I used to do a lot of acting. I went to an arts high school, my major being drama. Acting isn’t a very big part of my life anymore, but the things I learned in drama class were a massive influence on my development as a writer. Writing is similar to acting, in that you have to connect to the characters you’re creating and that usually involves putting yourself in their shoes. This can be difficult. Motives aren’t always easy to decipher, and I there are times where I just plain don’t know why a character is doing something. Times like these, I remember drama class.
My teacher had this method. It was an all-encompassing method that she gave to us in answer to any issue we had with motives or tactics. What was it?
Find the love in the scene.
The man loves the woman, and the woman is indifferent. Why is she indifferent? She doesn’t love him back.
Boring! Negation doesn’t leave a very good impression compared to agreement. In acting, the first rule of improvisation is that you’re not allowed to negate what your partner says. Granted, a woman’s love isn’t improv, but the point here is that negation isn’t very interesting. It can’t go anywhere. If she doesn’t love him, then who does she love? Someone else? Her work? Her independence? A flat no, without reason, will stagnate. Find the love in her life, and suddenly her reasons for not loving him are clear, and they create deeper conflict that you can develop.
Since conflict makes the story-world go round, it’s fortunate that love is the kind of emotion that is strong enough to start wars. Somebody flying in the face of your love is a serious offense and if it’s bad enough, it will move you to defend your love with everything you have. Characters in a novel are no different. If you find yourself struggling with a plot hole made from a character’s lack of reasons for action, find the love in the scene. If they’re reacting with an anger or hate you can’t explain, all you have to do is consider why they might be angry or have hate. Which is so obvious, I know, but the simplest way of doing that is having the characters love the opposite of what they hate and building the scene around that. If you have a girl glaring at a guy for tossing her a wolf whistle, don’t make it about how she hates bigotry. Make it about how much she loves equality and respect. After that, the hate comes naturally, and its depth is exponential.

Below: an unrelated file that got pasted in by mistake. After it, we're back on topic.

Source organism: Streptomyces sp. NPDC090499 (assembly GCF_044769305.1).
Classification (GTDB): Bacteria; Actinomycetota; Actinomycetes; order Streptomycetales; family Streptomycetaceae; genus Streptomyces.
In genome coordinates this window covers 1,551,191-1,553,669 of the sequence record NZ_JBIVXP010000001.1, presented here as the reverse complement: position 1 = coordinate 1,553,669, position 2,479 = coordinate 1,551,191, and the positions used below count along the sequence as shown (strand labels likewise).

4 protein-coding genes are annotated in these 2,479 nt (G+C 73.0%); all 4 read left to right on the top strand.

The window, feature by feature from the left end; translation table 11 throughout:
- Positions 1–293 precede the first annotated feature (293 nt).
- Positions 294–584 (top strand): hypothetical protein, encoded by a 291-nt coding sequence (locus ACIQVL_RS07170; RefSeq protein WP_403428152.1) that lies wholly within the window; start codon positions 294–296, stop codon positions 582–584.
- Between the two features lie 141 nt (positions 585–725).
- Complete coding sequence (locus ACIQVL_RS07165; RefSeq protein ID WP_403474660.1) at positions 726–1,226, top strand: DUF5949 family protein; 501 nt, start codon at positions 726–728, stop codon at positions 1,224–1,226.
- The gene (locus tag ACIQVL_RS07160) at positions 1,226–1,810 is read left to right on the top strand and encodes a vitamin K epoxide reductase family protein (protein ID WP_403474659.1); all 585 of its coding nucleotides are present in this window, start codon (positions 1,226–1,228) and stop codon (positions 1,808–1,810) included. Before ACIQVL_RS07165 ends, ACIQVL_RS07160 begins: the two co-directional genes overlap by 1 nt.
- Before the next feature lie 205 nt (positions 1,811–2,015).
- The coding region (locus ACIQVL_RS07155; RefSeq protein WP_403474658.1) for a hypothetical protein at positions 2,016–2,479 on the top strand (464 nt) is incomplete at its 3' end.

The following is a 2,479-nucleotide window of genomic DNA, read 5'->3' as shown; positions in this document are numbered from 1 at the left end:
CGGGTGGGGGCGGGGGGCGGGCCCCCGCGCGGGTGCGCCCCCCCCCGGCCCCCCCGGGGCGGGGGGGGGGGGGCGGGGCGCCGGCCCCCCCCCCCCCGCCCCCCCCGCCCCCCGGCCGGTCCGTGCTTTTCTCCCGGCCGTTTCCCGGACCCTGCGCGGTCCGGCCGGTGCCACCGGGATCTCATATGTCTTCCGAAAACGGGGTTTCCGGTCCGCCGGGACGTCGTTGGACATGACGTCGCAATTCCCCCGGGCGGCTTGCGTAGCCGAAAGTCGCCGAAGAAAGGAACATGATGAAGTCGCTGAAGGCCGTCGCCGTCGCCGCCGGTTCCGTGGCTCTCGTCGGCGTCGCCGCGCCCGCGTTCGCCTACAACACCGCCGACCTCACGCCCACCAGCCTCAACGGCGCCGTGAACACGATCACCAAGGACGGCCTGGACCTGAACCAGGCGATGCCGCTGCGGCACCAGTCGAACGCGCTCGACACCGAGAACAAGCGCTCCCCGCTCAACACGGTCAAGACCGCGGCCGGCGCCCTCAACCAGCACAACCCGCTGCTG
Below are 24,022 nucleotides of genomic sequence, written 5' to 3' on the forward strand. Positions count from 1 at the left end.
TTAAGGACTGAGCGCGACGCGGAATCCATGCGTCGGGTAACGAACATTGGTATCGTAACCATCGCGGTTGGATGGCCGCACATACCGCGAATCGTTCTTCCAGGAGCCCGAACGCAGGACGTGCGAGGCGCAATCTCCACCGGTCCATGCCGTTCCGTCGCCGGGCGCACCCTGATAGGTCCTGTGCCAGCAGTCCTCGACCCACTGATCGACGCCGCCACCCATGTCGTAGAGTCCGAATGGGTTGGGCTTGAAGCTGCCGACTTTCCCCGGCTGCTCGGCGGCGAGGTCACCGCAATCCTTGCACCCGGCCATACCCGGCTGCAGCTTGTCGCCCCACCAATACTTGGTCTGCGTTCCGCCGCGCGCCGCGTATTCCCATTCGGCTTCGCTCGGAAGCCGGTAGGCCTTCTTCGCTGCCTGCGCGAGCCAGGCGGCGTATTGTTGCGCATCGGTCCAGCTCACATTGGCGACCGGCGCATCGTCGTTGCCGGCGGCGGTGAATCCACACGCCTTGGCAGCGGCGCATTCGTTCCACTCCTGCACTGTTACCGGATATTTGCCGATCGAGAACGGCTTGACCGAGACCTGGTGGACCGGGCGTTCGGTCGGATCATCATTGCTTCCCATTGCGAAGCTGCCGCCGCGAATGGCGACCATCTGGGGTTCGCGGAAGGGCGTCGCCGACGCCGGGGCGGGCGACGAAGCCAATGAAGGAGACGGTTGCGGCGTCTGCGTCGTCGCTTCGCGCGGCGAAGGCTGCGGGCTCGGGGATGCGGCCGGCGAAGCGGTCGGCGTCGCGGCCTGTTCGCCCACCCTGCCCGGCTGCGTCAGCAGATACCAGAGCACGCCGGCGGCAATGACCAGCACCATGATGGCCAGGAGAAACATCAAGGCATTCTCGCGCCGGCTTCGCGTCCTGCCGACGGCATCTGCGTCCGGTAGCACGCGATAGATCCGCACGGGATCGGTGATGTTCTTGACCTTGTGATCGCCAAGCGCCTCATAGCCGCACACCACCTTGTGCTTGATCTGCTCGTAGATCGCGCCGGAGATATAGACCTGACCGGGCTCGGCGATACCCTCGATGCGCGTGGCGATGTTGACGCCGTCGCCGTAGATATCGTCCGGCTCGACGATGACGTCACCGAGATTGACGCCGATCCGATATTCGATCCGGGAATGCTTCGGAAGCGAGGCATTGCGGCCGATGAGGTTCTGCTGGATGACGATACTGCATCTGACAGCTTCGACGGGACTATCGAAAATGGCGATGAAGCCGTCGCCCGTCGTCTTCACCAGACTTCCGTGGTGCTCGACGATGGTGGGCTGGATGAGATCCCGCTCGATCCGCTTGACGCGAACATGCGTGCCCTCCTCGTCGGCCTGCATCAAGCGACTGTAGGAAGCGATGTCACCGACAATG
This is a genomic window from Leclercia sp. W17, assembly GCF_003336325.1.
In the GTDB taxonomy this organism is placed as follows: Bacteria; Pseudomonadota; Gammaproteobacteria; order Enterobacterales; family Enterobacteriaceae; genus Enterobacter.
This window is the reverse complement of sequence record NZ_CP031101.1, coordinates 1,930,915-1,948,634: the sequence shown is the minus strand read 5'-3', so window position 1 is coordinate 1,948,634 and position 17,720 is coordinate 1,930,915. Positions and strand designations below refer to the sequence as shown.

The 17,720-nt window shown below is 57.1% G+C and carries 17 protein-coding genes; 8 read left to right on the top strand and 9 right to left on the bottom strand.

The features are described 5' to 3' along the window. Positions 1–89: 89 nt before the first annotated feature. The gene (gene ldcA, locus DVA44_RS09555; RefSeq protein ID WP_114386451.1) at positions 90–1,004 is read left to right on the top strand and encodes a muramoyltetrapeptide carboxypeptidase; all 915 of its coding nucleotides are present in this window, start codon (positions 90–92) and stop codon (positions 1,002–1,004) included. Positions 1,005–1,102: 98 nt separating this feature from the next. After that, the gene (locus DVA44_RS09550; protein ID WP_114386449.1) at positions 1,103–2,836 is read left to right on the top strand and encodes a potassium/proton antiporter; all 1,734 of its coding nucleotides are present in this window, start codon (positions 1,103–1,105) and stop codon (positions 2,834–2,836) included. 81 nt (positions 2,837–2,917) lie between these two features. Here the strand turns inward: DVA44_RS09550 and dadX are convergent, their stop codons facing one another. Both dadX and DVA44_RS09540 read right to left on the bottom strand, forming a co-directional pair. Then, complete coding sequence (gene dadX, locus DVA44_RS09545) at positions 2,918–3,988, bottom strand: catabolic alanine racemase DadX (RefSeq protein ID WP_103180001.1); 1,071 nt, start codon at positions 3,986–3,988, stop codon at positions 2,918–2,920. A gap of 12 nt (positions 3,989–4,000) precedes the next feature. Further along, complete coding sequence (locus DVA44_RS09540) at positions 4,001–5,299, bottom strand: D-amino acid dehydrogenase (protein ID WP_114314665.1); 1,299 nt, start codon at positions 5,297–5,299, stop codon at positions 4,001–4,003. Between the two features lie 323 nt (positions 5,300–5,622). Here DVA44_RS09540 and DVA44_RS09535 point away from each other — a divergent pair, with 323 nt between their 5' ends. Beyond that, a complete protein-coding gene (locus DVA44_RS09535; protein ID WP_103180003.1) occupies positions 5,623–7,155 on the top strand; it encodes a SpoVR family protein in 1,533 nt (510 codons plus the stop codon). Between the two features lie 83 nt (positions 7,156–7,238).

Another reason love is so damn important is because from love you can create nearly every kind of relationship or reaction possible. There are three big questions when it comes to acting that you have to ask yourself while developing your character: What does the character want? Why did the character move? Why did the character say that? It’s not a coincidence that those are the exact same questions that I ask myself when I’m struggling with a scene. In the end, the most effective method of answering them is by figuring out what they love. Their loves can be numerous. They can extend away from people and reach into the realm of both abstract and concrete concepts: I love humour, I love music, I love freedom. Take those away from me, and I will fight you. Give them to me and I will appreciate you. Tease me with them, string me along, and I’ll follow, because just the glimpse of those things, just the possibility of possessing them to a greater extent, will seduce me into a state of obedience.
Suddenly, I have three relationships, all three extremely different, all built around what I love, all with perfectly explicable motives that are true to myself and make me consistent about being who I am.
Consider this with your characters, and clarity will follow.
Find the love in the scene.